And while faith complements love very well, both are still inadequate to make a healthy church. Faith and love serve as bonding, direction-giving agents in a group of people, but the real structure comes from understanding and thriving in the truth. Individually, love, faith and truth are potentially harmful. Love alone is pointless. Faith alone is immature and shallow. Truth alone is cold and useless. But when you combine all three in a body of believers, you have a cohesive, growing, healthy vibrant church.
When Paul left the believers in Thessalonica this was their testimony. Paul admits in verse 4 that as he traveled to other churches, he would brag about the Thessalonians. He would tell how that in the face of fierce persecution their faith was growing “exceedingly” and their love was “abounding” one toward another. These were certainly terrific times! The church was doing well. But Paul had a reason to write to them. In the church, the truth about the return of Christ had been polluted. It had been undermined, and while their love and faith were great, there were some fundamental doctrines that needed to be addressed.
Paul had a great desire that Thessalonica know the truth. It was not good enough that they were merely getting along. There would be some rough days ahead in the church if the problems were not addressed.
We too would do well to care about the truth. We should certainly be striving to love one another. We should be learning to lean more fully in faith on the gracious God who has saved us. But our Christian experience should not end there. We should be constantly pursuing growth in the truth. We should study God’s truth and seek to under-gird our weaknesses. As a church, we should engage one another in healthy, loving, truth-filled conversation so that we might know more deeply and more fully the doctrines and truth of our great God.

Food for Thought: In Matthew 15:9 Jesus tells how that some people teach the “commandments of men as doctrine.” How would studying God’s truth help liberate us from falling into the trap of those in this category Jesus is describing?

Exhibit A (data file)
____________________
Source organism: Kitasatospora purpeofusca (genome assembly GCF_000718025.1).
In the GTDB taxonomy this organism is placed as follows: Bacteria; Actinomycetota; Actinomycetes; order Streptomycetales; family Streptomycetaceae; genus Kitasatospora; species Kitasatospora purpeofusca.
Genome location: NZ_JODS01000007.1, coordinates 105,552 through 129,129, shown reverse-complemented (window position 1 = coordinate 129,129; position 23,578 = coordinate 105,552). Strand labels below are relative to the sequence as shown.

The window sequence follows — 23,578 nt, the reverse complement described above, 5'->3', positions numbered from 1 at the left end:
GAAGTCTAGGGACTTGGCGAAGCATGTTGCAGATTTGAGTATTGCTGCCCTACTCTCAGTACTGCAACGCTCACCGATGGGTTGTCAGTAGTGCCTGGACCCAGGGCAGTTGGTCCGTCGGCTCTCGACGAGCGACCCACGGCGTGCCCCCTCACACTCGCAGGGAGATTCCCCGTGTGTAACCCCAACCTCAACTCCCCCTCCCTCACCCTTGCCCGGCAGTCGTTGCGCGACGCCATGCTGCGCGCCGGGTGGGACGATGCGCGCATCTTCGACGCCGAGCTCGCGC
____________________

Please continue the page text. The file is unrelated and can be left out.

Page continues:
Monday, April 28, 2014

Introduction to the Second Epistle of Paul to the Thessalonians

Problems bring division. Division brings fighting. Fighting brings debilitation. When it comes to God’s church, this debilitation means that people are no longer engaging others in the truths of the true gospel of Jesus. Therefore, problems in the church cannot go unchecked. When they are recognized, they must be addressed. As we begin our study in Paul’s Second Epistle to the Thessalonians, we must realize that this was Paul’s understanding, and we would do well to understand that we too must see problems, division, and infighting as Satan’s work against the spreading of the gospel.
Under threat of persecution, Paul had labored in Thessalonica to teach the truth of the gospel to all those who would believe. The unrest during Paul’s tenure in Thessalonica never subsided, rather, the feelings of the Jewish leaders in the community continued to be inflamed to the point that they finally hired brutes to raid the house where Paul was staying. Having been tipped off the day before, Paul and Silas escaped unscathed and journeyed quickly by night to the capital of Macedonia, Berea.
While Paul went unharmed, the same could not be said of the young converts he left behind at Thessalonica. The large anti-Christian, Jewish contingent harassed the remaining believers and Acts 17 tells us that they even accused these new believers of maliciously subverting the Roman Empire. There is one word for what these young Christians were experiencing: Persecution.
The words of Jesus in John 15:19 were ringing true, “ye are not of the world, but I have chosen you out of the world, therefore the world hateth you.” The believers were experiencing hatred and persecution at every turn. Their belongings had been confiscated by the Romans. Their homes had been ransacked by the caustic Jewish crowds, and now, they would be afflicted for years to come as they sought simply to worship God and to share the gospel.
Having been unable to complete the spiritual instruction that he thought was necessary for healthy growth of the believers, shortly after his departure from Thessalonica Paul was led of the Spirit to write an epistle of encouragement to those he left behind. We now have this letter in the canon of Scripture and refer to as “First Thessalonians.” A few years passed and the believers grew in the faith even in the face of persecution.